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Legit maths in movies?

  1. Jun 2, 2004 #1

    dcl

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    Hey, I was watching Good Will Hunting today to motivate me for my oncoming exams. In movies like these there are usually some scenes of chalkboards filled with math or what have you and I've always wandered if they made sence or if the maths was legit.

    Check out this screep cap:
    [​IMG]
    Is this question(s) legit, does it make sense?

    Also, anyone know of any other movies in similar vein to Good Will Hunting? I absolutely love it.
     
  2. jcsd
  3. Jun 2, 2004 #2

    matt grime

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    The mathematics in Good Will is reasonable, that is it looks proper. I can't say I read it too closely. However its portrayal of mathematics is terrible, in particular the conceit that an alleged Field's Medallist is unable to recall a 1 page proof of a problem he is very familiar with cannot be allowed to stand.
    In A Beautiful Mind they employed some mathematicians to make sure what appears on screen looks correct. That didn't stop them misspelling Nobel as Noble at one point though.
     
  4. Jun 2, 2004 #3

    Njorl

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    I've noticed "The Far Side" usually has mathmatical gobbledigook, but once in a while, he slips in a real equation.

    Njorl
     
  5. Jun 2, 2004 #4
    There are many movies where legit math is associated:
    Appollo 13, IQ, Its my turn, Lambada, Rain Man, Moebius, etc.
    Check these out
     
  6. Jun 2, 2004 #5

    Gokul43201

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    Sometimes, they go too far, trying to make the math be "correct".

    For instance, in The Beautiful Mind, Nash is doodling a derivation of something on his window pane. In each step (on 3 or 4 consecutive lines) there appears an infinite sum with "n=0 to infinity" appearing below and above the summation symbol, sigma. I can't imagine anyone being so conscientious about filling in the extents of summation, line after line after line, for the same sum, expecially when he is on the verge of a major breakthrough.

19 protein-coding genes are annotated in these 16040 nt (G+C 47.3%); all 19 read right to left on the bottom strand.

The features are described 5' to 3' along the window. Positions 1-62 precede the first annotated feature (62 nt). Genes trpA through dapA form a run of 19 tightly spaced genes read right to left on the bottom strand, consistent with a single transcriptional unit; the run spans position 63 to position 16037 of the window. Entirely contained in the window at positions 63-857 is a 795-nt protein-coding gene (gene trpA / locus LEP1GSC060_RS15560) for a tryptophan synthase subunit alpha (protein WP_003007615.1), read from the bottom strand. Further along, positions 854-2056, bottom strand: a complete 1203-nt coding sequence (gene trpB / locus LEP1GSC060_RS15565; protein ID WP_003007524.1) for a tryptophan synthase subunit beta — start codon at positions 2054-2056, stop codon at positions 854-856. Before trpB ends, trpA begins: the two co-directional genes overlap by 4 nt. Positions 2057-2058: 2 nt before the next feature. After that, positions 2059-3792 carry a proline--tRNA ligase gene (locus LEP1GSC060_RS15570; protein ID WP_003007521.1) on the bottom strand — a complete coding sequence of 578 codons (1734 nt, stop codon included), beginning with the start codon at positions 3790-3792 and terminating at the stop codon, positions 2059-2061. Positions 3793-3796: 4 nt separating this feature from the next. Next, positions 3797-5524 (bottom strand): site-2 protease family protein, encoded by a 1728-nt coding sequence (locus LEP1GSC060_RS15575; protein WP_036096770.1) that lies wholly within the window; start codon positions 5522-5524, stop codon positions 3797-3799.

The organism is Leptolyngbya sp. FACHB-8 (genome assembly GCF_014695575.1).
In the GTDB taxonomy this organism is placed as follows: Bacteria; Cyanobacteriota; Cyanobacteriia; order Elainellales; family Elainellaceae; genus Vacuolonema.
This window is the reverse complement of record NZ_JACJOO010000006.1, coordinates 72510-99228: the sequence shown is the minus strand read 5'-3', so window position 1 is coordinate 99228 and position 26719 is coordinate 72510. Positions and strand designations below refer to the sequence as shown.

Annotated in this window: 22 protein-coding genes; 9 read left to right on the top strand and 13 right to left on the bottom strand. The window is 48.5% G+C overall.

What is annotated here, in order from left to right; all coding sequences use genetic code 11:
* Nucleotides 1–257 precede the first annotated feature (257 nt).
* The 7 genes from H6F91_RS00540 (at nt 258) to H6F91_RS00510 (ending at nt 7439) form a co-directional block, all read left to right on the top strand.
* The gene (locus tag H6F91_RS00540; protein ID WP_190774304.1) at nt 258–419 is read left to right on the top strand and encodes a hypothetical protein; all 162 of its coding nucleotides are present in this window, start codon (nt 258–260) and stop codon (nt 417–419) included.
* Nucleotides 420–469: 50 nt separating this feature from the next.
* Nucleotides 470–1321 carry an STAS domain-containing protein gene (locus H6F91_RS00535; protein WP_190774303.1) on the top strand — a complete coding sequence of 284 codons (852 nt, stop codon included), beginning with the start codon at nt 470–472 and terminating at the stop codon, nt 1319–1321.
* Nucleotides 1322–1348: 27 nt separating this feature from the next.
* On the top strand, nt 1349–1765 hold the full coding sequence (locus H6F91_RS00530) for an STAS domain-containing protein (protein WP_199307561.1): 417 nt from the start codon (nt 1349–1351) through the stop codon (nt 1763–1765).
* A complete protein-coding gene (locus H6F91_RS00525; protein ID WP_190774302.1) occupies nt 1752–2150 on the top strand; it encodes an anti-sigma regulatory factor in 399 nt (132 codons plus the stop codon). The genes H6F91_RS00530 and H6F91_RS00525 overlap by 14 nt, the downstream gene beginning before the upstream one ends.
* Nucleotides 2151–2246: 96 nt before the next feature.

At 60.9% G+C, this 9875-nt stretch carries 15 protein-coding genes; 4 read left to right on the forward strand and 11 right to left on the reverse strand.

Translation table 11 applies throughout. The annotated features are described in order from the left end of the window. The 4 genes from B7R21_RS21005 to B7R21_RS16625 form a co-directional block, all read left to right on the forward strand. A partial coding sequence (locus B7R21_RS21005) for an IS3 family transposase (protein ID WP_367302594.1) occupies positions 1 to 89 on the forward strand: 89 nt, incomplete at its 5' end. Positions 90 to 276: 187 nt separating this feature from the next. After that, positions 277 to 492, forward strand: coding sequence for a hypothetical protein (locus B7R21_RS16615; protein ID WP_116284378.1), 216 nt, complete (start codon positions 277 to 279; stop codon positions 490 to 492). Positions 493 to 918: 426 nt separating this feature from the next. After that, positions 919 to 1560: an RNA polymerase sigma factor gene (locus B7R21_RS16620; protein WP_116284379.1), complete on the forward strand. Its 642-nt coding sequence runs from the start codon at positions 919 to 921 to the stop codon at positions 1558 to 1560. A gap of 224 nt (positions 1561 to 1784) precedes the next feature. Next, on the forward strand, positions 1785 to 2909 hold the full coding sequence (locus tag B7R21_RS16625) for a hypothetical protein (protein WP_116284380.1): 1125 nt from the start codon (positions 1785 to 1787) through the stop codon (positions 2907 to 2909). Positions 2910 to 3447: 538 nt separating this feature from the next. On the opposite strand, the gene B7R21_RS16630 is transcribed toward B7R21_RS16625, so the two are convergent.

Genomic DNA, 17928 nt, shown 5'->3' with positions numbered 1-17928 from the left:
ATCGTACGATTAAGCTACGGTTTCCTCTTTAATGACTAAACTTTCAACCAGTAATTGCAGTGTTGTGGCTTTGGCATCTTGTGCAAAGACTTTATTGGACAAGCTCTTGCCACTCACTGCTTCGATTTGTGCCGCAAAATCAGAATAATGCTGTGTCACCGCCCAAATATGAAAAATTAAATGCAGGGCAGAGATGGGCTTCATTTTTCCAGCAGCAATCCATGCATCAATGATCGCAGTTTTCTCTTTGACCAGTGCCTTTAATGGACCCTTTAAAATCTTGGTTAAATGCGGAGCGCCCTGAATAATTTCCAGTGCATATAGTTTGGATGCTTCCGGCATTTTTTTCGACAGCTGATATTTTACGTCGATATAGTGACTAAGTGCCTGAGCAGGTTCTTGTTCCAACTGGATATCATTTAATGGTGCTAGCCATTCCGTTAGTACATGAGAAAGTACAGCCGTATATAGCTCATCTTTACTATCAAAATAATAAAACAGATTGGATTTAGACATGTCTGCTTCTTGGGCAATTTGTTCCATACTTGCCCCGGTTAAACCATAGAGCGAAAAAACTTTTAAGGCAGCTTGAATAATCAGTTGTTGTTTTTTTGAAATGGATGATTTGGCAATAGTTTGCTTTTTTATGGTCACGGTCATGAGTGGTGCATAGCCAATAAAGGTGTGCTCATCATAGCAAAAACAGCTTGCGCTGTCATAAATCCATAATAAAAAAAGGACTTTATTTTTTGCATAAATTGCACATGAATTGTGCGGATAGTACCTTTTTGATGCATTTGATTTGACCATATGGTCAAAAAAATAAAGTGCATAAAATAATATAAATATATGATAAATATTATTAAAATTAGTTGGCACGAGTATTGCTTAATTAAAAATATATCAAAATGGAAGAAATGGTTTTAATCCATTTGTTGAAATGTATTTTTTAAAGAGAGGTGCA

I think they got the math, but not the mathematician.
     
  7. Jun 2, 2004 #6
    I don't know a lot of combinatorics, but an undergrad could probably solve that problem easily. It may make sense & be real math, but it's not cutting-edge, research-level math like they make it out to be in the film.

    I've also noticed math in the Simpsons that makes sense.
     
  8. Jun 2, 2004 #7
    Yeah, "e^(i pi) + 1 = 0" in the episode where Homer gets sucked in to the real world. There's also that episode where Homer finds a pair of glasses in the toilet, puts them on, and makes some Pythagroean theorem-esque statement (it wasn't correct though).

    (You think I've watched too many Simpsons episodes?)
     
  9. Jun 2, 2004 #8
    Someone once told me about a cheapo scifi movie from the 1960s. A horrible mad scientist was causing all kinds of destruction until near the end, when he got himself caught by his own evildoing. It was then revealed that he had gained his irresistible destructive power by figuring out how to integrate all the way from minus infinity up to plus infinity.
     
  10. Jun 2, 2004 #9

    Zurtex

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    I believe Homer says something a long the lines of:

    "The sum of the square of two sides of an isosceles triangle is equal to the square of the other side"

    And then someone shouts out correcting him. Oh also the equation given in the 3D universe is [itex]e^{i\pi}=-1[/itex]


    "The Saint" was on in the background the other day and it was this scientist explaining their method of how to make cold fusion work, I'm no physicist but I am fairly sure they had got it all wrong as the scientist started off by talking about "positively charged neutrons"
     
  11. Jun 2, 2004 #10

    Njorl

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    Now that is a mathmatical impossibility!

    Njorl
     
  12. Jun 3, 2004 #11
    If I only had a brain

    To go way back, there is always the scene from The Wizard of Oz wherein the Scarecrow gets his Diploma and demonstrates his newfound intelligence by quoting "the square root of the hypotenuse is equal to the sum of the square roots of the other two sides". I've always wondered if that was intentional or the result of Hollywood mathematics.
     
  13. Jun 4, 2004 #12
    i use a A Beautiful Mind while prepping for exams, works like a charm. The Core has some interesting physics and mathematical theories in the film. but they seem kinda out there, and only take up 10 minutes of the movie.
     
  14. Jun 5, 2004 #13

    dcl

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    Yeh, I've seen the core.. Wasn't bad.. Just way too far 'out there'
     
  15. Jun 5, 2004 #14

    Janitor

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    That reminds me...

    I know someone who insists that the momentum transferred to the shooter of the gun is way less than the momentum transferred to the person struck by the bullet. I try to tell him that he has seen too many Hollywood movies, where the shooter casually hoses 50-caliber machine gun ammo at the bad guys without bracing himself and without breaking a sweat. Those hit by the ammo, of course, are knocked on their keesters in a spray of blood, to good dramatic effect.
     
  16. Jun 5, 2004 #15
    no you do too much math. normal people wouldn't care what's on the board. :rofl:
     
  17. Jun 5, 2004 #16

    dcl

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